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University of Waterloo
BIOL 308
Dragana Miskovic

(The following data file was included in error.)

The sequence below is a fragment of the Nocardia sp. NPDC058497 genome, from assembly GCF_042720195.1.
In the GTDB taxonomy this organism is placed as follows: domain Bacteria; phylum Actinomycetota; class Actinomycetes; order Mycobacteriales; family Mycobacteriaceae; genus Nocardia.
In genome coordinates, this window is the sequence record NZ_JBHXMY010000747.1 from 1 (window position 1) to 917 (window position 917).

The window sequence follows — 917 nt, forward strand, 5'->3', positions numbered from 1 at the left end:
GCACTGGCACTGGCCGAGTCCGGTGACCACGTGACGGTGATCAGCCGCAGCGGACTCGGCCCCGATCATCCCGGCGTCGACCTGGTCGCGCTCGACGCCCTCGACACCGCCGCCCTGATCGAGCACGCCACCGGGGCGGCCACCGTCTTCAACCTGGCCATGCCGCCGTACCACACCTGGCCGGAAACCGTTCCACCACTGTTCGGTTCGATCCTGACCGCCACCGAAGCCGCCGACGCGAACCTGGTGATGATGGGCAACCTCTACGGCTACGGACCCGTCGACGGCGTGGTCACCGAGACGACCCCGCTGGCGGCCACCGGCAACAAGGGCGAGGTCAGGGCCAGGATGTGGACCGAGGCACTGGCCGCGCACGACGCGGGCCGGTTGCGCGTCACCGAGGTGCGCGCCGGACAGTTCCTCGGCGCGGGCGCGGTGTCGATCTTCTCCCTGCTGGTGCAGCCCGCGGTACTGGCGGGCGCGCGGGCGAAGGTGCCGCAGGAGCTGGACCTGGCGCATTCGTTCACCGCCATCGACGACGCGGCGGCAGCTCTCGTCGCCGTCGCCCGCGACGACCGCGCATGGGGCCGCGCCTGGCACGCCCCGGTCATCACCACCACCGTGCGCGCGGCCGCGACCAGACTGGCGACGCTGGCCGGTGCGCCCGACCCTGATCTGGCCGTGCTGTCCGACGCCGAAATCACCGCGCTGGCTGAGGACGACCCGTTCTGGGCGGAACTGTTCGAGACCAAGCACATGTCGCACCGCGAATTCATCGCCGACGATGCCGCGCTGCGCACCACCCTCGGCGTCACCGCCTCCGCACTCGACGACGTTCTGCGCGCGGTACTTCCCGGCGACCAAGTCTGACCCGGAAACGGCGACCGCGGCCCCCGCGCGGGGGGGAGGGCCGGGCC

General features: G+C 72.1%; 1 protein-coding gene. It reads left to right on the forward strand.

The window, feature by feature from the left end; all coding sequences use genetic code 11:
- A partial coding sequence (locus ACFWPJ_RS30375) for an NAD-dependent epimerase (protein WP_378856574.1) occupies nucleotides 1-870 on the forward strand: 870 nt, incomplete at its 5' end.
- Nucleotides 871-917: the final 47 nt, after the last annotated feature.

Study questions for the lectures 5-7 1. Thinking question re DNA/RNA structure: Certain chemical agents acting on DNA could convert cytosine to uracil through the process of deamination (chopping off the amino group). This mutation is routinely repaired by the existing repair mechanism (uracil is removed and it gets replaced by cytosine). Knowing this, how would you explain why DNA contains thymine and NOT uracil. 2. How does complexity of bacterial genome differ from that of eukaryotic (calf) genome? • Cot ½ of calf DNA is greater than the Cot ½ of E. coli DNA (due to larger genome size) • Bacterial (E. coli) genome has no repetitive DNA sequences (genome is one unique sequence), whereas eukaryotic (calf) genome consist of 3 classes of DNA sequences: unique (single copy), moderately repetitive, and highly repetitive DNA sequences • In E. coli, it is initially difficult for sequences to find their complements during renaturation; however, once they are found, there is fast re-association (zippering) • In calves, there is fast renaturation of the highly repetitive sequences, then middle renaturation of the moderately repetitive sequences, and then slow renaturation of the unique sequences • The difference in renaturation patterns of E. coli and calf genome give them 2 different Cot curves (E. coli DNA resembles an ideal Cot curve while the calf DNA curve is not smooth) 3. Explain C value paradox. • There is no correlation between the amount of DNA (size of genome) and the apparent complexity of organisms • Ex. some single celled protists (ex. Amoeba) have genomes much larger than that of humans, but this doesn’t mean that Amoeba are more complex than humans 4. List and briefly explain factors that influence DNA renaturation kinetics. • DNA concentration: complementary single strands must find each other; when DNA concentration is low, the single strands will have a hard time finding each other and renaturation will be slow; however, too much DNA may not be ideal either (there is an optimal DNA concentration at which renaturation happens the fastest) • Salt concentration: ionic conditions (+ve ions) mask the repulsive forces of (-ve) phosphate backbones of the single stranded DNA and thus speeds up renaturation (calculate optimal concentration of salt to add to solution to prevent repulsion b/w the single stranded DNA) • Temperature: must slowly lower the temperature (to 20-25°C below melting temperature (T m) to allow the single strands to find each other and bind to their complements • Time (reaction time): given enough time (which varies depending on the DNA molecules), the single strands will eventually find their complementary sequences and bind • Size of the DNA fragment (inversely proportional): the smaller the fragment, the greater the probability they will find their complementary sequence; the larger the fragment, the lower the probability they will find their complementary sequence • Complexity: simple (repetitive) sequences renature faster than complex (unique) sequences 5. You have found a new species of insects. To evaluate the complexity of the genome of this species, you isolate genomic DNA from, fragment the DNA to uniform 500 base pair pieces, denature the DNA and measure the rate of reassociation. Your data is represented in the curve below (sorry for the bad drawing): (a) How many classes of DNA (in respect to sequence complexity) are found in this organism? • 3 classes of DNA: highly repetitive, moderately repetitive, and unique sequences (b) What can you say about the relative complexity of each class? What fraction of the genome falls into each class? • The first 25% of DNA that is renatured are the highly repetitive sequences • The middle 25% of DNA that is renatured are the moderately repetitive sequences • The last 50% of DNA that is renatured are the unique sequences 6. List three (3) differences between prokaryotic Topoisomerase I and Gyrase. (L: 6, S: 24) Topoisomerase I Gyrase (bacterial Topo II) Relaxes negative supercoiling Relaxes positive supercoiling Does not use ATP Uses ATP Changes linking # in steps of 1 Changes linking # in steps of 2 7. What are topological isomers of DNA? (L: 6, S: 16) • DNA differing only in their states of supercoiling (DNA sequence is the same) 8. Explain the importance of DNA supercoiling for the cell survival? (L: 6, S: 16-17) • Important for “packing” of DNA in the nucleus; one way of making DNA more condensed • Supercoiling also plays a role in replication and transcription by reducing the induced stress by twisting the double helix – this is done to provide a single- stranded template for synthesis of a new complementary strand (it is also energetically cheaper to bend long DNA than to untwist it) 9. What are the differences between primary (or secondary, or tertiary) structures of RNA and DNA? • Primary o RNA has a 2’ OH group which prevents the formation of B-helix (A-helix is formed) o DNA has a 2’ hydrogen which allows for the formation of B-helix o RNA contains uracil in place of thymine (which is present in DNA) • Secondary o DNA has a double helical structure (H-bonding between A-T and G-C; stacking interactions; phosphate backbone facing the “outside”) o RNA molecules frequently fold back on themselves to form base-paired segments (and can form stem-loop and hairpin structures) • Tertiary o DNA: can make complexes with proteins to undergo supercoiling o RNA: has high degree of rotational freedom in backbone of its non-base- paired regions (formation of unconventional U:A:U or A:G:C base triple is
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